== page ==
Objectives To build a healthy and safe community, it is important to provide direct services, such as health, medical, and social welfare services. However, it is also crucial to enhance the community's social capital by promoting self-help and mutual aid within the community. The development and utilization of resources/networks as well as community empowerment are possible methods to enhance social capital, but there is no conclusive method to facilitate effective coordination within the community. The purpose of this study is to clarify the community building process. This is achieved through qualitative research on community social coordinators (CSCs) who worked in an area that was significantly damaged by the Great East Japan Earthquake.Methods A qualitative approach was employed to assess 10 individuals who worked as CSCs in a city within Miyagi Prefecture. Semi-structured interviews were conducted, which were between 40-90 minutes in length. A modified grounded theory approach (M-GTA) was used to analyze the data obtained from the interviews.Results The CSCs "built a relationship with the community," "assessed the community," and "intervened in the community." While assessing the community, they considered both its strengths and weaknesses, not limiting the fields it covered. To "solve the issues in the community," the CSCs "intervened in the community by themselves," "supported the autonomy of the residents," and "connected the residents to resources." This intervention was facilitated through "cooperation with the community" or "cooperation with other supporters."Conclusion Three stages were observed in the community building process. First, the CSCs built a relationship with the community. They then assessed the community, and intervened as required. It was found that the intervention-which was based on the CSCs' assessment of the community's strengths and weaknesses-was facilitated by the cooperation of the community or that of other supporters. Additionally, the CSCs aimed to promote the autonomy of the residents.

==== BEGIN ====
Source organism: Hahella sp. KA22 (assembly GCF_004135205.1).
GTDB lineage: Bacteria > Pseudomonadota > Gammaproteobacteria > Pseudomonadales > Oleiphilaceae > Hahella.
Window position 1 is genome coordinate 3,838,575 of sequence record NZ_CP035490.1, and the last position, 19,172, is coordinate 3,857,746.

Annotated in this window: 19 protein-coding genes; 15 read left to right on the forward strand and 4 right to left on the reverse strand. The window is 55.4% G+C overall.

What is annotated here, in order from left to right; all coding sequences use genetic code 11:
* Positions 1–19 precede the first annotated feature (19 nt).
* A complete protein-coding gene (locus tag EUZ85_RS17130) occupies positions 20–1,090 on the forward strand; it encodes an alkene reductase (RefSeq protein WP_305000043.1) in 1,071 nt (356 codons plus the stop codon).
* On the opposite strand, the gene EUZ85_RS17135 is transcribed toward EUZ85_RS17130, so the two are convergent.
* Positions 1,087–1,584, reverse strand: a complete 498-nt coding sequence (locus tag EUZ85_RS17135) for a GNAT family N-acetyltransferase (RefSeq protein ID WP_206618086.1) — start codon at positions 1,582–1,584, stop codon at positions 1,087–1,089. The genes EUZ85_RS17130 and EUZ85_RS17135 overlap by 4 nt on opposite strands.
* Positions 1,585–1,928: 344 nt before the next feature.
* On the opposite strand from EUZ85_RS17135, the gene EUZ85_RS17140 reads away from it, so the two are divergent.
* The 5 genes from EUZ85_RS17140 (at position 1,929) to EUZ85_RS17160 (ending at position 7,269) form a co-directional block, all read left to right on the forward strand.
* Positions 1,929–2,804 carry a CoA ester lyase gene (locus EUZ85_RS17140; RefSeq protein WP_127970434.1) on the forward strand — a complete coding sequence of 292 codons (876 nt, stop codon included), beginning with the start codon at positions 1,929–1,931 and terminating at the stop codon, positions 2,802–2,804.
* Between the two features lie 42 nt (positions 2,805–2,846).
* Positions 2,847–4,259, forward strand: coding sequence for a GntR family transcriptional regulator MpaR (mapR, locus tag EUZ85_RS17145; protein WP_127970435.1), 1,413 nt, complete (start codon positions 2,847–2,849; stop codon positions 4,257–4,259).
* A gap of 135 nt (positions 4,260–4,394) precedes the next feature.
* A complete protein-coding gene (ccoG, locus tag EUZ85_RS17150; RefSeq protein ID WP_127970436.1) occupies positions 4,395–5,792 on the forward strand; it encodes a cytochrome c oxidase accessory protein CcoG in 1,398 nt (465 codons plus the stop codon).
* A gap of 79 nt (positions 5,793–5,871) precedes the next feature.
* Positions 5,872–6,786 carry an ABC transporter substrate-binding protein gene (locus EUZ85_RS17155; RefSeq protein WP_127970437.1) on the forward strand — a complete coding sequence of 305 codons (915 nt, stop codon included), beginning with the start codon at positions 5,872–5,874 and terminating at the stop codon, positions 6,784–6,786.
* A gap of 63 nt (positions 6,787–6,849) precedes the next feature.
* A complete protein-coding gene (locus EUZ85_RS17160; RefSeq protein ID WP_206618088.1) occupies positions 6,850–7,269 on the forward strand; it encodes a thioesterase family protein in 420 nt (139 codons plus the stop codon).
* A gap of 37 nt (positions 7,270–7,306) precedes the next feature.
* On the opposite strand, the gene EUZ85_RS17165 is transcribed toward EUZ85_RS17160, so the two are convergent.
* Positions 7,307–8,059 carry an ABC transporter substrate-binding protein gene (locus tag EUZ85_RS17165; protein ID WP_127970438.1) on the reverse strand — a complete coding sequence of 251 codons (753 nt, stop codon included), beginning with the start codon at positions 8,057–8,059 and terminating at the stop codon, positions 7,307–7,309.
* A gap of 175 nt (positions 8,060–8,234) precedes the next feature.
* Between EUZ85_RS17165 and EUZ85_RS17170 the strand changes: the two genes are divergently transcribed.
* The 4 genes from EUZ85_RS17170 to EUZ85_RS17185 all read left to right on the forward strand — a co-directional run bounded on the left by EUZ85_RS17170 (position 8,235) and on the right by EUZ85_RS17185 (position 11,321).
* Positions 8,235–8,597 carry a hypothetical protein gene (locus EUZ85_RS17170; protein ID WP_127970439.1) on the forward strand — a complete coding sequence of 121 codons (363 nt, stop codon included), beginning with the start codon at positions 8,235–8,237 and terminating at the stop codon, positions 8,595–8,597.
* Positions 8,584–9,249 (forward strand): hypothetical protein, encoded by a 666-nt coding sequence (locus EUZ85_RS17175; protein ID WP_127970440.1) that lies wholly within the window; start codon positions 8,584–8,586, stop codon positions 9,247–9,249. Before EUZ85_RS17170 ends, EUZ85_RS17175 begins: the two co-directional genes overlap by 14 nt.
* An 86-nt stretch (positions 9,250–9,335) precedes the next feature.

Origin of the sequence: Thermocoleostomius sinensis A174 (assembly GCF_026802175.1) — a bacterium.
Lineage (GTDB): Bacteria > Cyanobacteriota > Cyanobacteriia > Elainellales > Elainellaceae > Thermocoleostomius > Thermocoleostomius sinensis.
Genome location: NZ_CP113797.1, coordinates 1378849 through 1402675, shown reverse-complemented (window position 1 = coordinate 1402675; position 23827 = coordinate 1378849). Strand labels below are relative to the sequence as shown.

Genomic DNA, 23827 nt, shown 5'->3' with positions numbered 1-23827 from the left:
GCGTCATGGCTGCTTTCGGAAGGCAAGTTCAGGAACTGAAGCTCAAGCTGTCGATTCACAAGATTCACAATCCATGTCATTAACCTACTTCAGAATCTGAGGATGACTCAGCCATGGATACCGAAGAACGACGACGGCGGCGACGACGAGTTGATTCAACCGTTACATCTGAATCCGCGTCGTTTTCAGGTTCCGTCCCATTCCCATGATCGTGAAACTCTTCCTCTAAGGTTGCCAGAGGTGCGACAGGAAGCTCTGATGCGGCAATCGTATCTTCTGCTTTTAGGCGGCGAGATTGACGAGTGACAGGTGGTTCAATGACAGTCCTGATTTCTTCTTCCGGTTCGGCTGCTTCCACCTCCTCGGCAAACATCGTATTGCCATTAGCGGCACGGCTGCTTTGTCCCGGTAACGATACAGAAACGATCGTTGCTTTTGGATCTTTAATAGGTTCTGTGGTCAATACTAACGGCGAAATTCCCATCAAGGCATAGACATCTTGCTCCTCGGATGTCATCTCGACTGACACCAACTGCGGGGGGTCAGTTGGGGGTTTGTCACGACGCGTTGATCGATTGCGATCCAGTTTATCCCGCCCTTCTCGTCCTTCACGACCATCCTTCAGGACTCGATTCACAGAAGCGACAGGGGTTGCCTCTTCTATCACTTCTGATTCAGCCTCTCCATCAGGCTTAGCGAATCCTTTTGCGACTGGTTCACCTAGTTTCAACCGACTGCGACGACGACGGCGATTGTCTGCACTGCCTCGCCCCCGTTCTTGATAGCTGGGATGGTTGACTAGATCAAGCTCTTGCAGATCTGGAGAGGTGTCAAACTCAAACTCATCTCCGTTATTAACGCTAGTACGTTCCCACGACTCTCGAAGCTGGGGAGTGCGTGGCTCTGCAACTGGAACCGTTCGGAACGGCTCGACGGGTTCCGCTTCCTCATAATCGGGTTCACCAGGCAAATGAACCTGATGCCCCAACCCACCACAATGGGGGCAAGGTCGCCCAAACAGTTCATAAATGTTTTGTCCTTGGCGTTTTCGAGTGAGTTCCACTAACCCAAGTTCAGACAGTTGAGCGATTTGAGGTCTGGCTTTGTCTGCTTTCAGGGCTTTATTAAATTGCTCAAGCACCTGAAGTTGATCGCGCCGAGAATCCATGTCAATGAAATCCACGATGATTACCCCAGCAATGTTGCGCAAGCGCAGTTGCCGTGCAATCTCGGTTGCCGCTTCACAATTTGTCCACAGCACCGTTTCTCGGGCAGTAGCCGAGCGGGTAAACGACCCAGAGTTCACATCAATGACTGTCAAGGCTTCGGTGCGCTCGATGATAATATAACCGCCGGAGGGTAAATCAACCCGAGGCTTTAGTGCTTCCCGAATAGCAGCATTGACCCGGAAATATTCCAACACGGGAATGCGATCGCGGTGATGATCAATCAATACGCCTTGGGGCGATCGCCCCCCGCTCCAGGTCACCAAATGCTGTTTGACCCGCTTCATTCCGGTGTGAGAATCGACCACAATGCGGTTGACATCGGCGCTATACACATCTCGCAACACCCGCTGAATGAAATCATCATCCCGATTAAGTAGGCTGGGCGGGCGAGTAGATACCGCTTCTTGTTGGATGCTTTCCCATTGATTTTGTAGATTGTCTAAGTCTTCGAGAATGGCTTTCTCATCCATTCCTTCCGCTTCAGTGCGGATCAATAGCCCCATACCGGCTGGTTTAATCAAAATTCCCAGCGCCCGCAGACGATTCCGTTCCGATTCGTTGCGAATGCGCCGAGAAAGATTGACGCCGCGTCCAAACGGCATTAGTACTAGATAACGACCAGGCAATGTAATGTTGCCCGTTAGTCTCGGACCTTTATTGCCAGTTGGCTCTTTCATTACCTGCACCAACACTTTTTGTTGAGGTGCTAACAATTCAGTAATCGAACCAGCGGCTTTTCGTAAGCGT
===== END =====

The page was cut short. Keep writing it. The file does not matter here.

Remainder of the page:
Assuntos
Desastres , Capital Social , Planejamento Social , Seguridade Social , Serviço Social , Assistentes Sociais , Adulto , Terremotos , Emprego , Feminino , Humanos , Japão , Masculino , Autonomia Relacional
14.
Cien Saude Colet ; 25(suppl 2): 4225-4230, 2020 Oct.
Artigo em Inglês | MEDLINE | ID: mdl-33027359

RESUMO

There is credible evidence that the 1984-Bhopal-methyl isocyanate (MIC)-gas-exposed long-term survivors and their offspring born post-exposure are susceptible to infectious/communicable and non-communicable diseases. Bhopal's COVID-19 fatality rate suggests that the MIC-gas tragedy survivors are at higher risk, owing to a weakened immune system and co-morbidities. This situation emboldened us to ponder over what we know, what we don't, and what we should know about their susceptibility to COVID-19. This article aims at answering these three questions that emerge in the minds of public health officials concerning prevention strategies against COVID-19 and health promotion in the Bhopal MIC-affected population (BMAP). Our views and opinions presented in this article will draw attention to prevent and reduce the consequences of COVID-19 in BMAP. From the perspective of COVID-19 prophylaxis, the high-risk individuals from BMAP with co-morbidities need to be identified through a door-to-door visit to the severely gas-affected regions and advised to maintain good respiratory hygiene, regular intake of immune-boosting diet, and follow healthy lifestyle practices.


Assuntos
Infecções por Coronavirus/prevenção & controle , Suscetibilidade a Doenças , Exposição Ambiental/efeitos adversos , Isocianatos/toxicidade , Pandemias/prevenção & controle , Pneumonia Viral/prevenção & controle , Sobreviventes , Betacoronavirus , Controle de Doenças Transmissíveis , Infecções por Coronavirus/epidemiologia , Infecções por Coronavirus/transmissão , Desastres , Humanos , Hospedeiro Imunocomprometido , Índia/epidemiologia , Pneumonia Viral/epidemiologia , Pneumonia Viral/transmissão , Autocuidado , Populações Vulneráveis